Taking stock of the Utes’ offense, defense and special teams in 2022
The Utes return 14 starters, and numerous key contributors, from last year’s Pac-12 championship squad, a team that fell in a dramatic Rose Bowl to Ohio State on New Year’s Day
It’s easy to see why. The Utes return 14 starters and numerous other players from last year’s Pac-12 championship squad, a team that fell in a dramatic Rose Bowl to Ohio State on New Year’s Day.
Utes on the air
No. 7 Utah (0-0)
at Florida (0-0)
Saturday, 5 p.m. MDT
Radio: ESPN 700
Plus, Utah adds some key newcomers to bolster the roster.
If the Utes can stay healthy, build upon their offensive firepower they showed last season and play their traditional hard-nosed, stop-the-run defense, they should repeat as Pac-12 champs.
And with a season-opening test at Florida, Utah could position itself as a legitimate College Football Playoff contender.
Here’s a glimpse at the Utes’ offense, defense and special teams:
Much is expected of Utah’s offense in 2022, what with quarterback Cam Rising and a host of proven playmakers returning.
The Utes are looking to build on last season, when they ranked No. 14 nationally in scoring.
Rising completed 204 of 320 passes for 2,493 yards with five interceptions and 20 touchdowns. He ran 74 times for 499 yards and six TDs en route to All-Pac-12 first team honors.
Also back are the Utes’ two leading receivers, tight ends Brant Kuithe and Dalton Kincaid, and wide receivers Devaughn Vele and Solomon Enis. Yes, Utah will miss star receiver Britain Covey, but his graduation opens the door for others like Jaylen Dixon, Money Parks and Makai Cope to show what they can do.
At running back, Tavion Thomas rushed for 1,108 yards on 204 carries and Micah Bernard is another proven back.
On the offensive line, Utah has lost Nick Ford and Bamidele Olaseni, but coach Jim Harding is confident that the O-line, including left tackle Braeden Daniels, right guard Keaton Bills and center Paul Maile, will jell quickly to provide protection for Rising and open holes for Thomas.
Vele believes this year’s offense will be better, and more explosive, than last year’s version.
“We already know what we’re capable of. It’s not one of those things where we’re trying to find out what kind of offense we are. We already know what we are,” he said. “We know the weapons we have on the inside and on the outside. Now it’s fine-tuning the things that we have. We already know we have great tight ends. The receiver room is stepping up. The running backs and quarterbacks, we have no questions about them. And the linemen are going to do what they need to do. They’ve always been good. Now, it’s perfecting the little things.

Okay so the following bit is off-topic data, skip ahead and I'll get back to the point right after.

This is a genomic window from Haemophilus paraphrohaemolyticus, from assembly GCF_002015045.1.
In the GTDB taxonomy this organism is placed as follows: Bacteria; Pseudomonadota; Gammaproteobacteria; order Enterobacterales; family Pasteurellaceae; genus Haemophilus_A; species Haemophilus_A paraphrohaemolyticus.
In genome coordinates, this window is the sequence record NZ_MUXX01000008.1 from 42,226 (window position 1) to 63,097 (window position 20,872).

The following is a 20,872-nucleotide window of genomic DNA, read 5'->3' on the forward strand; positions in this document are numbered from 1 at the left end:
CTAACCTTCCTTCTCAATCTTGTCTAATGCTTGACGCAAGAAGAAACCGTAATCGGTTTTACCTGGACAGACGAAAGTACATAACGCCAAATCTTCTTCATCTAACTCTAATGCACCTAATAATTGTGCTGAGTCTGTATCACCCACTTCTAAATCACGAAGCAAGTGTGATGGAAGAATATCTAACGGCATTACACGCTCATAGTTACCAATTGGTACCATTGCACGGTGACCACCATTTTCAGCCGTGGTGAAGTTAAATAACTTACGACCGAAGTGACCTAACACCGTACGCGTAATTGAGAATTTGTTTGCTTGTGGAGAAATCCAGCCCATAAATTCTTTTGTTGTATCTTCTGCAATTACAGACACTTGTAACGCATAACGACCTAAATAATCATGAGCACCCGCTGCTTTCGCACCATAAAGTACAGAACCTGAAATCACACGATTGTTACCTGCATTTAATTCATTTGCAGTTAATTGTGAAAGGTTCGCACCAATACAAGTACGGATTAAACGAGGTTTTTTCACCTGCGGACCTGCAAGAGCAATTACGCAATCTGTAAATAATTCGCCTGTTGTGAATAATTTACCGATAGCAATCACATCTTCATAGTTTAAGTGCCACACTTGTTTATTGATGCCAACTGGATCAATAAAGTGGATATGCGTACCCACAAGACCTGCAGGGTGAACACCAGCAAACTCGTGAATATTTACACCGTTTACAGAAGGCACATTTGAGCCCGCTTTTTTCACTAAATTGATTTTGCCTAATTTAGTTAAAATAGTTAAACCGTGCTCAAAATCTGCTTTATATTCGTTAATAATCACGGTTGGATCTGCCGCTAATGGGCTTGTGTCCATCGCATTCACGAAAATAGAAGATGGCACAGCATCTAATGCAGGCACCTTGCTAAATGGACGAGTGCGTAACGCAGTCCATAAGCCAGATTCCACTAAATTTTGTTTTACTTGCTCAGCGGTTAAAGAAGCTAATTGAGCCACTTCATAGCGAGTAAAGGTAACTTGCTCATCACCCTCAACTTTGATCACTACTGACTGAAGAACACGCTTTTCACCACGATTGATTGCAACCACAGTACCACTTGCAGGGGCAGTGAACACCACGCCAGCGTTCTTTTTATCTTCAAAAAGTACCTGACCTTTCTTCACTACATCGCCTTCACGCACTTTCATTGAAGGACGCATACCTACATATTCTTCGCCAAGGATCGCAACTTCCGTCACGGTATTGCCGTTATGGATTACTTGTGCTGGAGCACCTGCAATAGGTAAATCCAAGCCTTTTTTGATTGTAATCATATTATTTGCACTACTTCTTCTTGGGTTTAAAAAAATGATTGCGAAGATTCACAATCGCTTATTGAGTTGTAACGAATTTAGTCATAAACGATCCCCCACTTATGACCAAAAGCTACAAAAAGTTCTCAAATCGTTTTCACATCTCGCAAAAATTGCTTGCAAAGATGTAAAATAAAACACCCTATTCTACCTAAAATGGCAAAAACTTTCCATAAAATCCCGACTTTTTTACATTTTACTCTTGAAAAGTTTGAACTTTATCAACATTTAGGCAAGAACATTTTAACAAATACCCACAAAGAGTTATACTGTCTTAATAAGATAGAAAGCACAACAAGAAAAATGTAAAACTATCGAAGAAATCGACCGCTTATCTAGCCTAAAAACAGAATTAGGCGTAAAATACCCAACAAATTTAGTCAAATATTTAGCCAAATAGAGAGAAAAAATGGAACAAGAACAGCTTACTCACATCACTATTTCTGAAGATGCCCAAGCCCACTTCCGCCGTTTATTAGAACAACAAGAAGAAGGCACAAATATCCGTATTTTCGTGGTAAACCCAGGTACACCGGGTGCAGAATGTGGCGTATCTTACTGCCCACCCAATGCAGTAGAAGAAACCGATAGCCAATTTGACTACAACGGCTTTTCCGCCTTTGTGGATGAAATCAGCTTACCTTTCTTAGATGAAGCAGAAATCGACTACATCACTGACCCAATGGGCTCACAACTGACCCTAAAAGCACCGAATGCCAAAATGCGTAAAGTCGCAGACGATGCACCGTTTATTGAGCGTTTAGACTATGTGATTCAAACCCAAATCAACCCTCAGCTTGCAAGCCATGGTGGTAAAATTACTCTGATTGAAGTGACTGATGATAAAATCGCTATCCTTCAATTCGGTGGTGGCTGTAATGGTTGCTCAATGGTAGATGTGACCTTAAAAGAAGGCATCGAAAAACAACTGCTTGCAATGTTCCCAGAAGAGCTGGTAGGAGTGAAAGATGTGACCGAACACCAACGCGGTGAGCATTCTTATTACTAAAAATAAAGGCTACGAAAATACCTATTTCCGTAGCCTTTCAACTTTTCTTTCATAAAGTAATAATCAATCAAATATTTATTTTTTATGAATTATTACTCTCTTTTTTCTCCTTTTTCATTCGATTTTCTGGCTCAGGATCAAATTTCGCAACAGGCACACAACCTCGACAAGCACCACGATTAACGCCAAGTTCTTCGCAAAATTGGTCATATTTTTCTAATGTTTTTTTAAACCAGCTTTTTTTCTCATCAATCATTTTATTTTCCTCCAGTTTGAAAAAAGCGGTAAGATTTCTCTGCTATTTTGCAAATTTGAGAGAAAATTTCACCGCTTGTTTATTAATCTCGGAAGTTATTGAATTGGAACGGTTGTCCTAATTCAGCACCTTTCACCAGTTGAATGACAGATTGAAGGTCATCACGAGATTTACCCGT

What’s the biggest difference between Utah’s offense during last year’s fall camp and this year’s?
“The easy answer is Cam,” said Kincaid. “You saw what he did as soon as he got behind the offense and he went on a roll. And you’ve got to credit the (offensive line). As they go, we go.”
One of the major storylines for the defense is how does Utah replace the leadership and production of linebackers Devin Lloyd, who was a first-round NFL draft pick, and Nephi Sewell?
Fortunately for the Utes, Florida transfer Mohamoud Diabate, who was sidelined during the spring after undergoing shoulder surgery, will help shore up the defense. Diabate brings plenty of leadership and Southeastern Conference experience.
Karene Reid received significant playing time last season while freshman Lander Barton is expected to play right away and make an impact.
Utah’s defensive secondary, which was depleted by the end of the season, is healthier now.
Clark Phillips III is a proven performer at cornerback while JaTravis Broughton is back after dealing with a shoulder injury a year ago.
Phillips likes the depth the Utes enjoy.
“We want to continue to get better,” he said. “But I will say it is fun to look across and say, ‘Dang, we’ve got guys.’ But we’ve got to stay healthy and manage everything.”
At safety, Cole Bishop came on strong at the end of the season and R.J. Hubert, who has overcome injuries, is expected to start as well. Illinois State transfer Clayton Isbell will also be in the mix.
On the defensive line, the Utes are counting on Pac-12 Defensive Freshman of the Year Junior Tafuna to continue his improvement. Van Fillinger is another young lineman with a big upside. Also joining the Utes is Stanford transfer Gabe Reid.
What will be the identity of this Utah defense?
“I’d say our identity is sticking to our culture RSNB. Being relentless to the ball, being smart on the field, being nasty — a good nasty, being competitive not combative — and then be ballhawks,” Tafuna said. “Flying around, getting to the ball and getting some takeaways. That’s our identity. That’s our culture. That’s what we live by.”
The Utes will certainly miss Covey’s dynamic abilities as a kickoff and punt returner.
Covey was spectacular at the college level and is now trying make an NFL roster. Replacing him won’t be easy.
Among those candidates to return kickoffs this season include Vele, Phillips, Kuithe, Parks and Tiquan Gilmore, according to special teams coordinator Sharrieff Shah.
Punt return candidates include Bernard, Phillips, Parks, Vele and Makai Cope, Shah said.
The Utes struggled in the punt game at times last season — a blocked punt cost Utah in a loss at Oregon State. It’s something Whittingham has said needs to be shored up this season.
Jack Bouwmeester, a native of Bendigo, Australia, is expected to take over punting duties this season. He was at Michigan State from 2019-20, but did not play.
At placekicker, Jadon Redding and Jordan Noyes engaged in an in-season competition in 2021. Redding earned All-Pac-12 honors in 2020 and he won the job by the end of the ‘21 season. Noyes is expected to take care of kickoffs.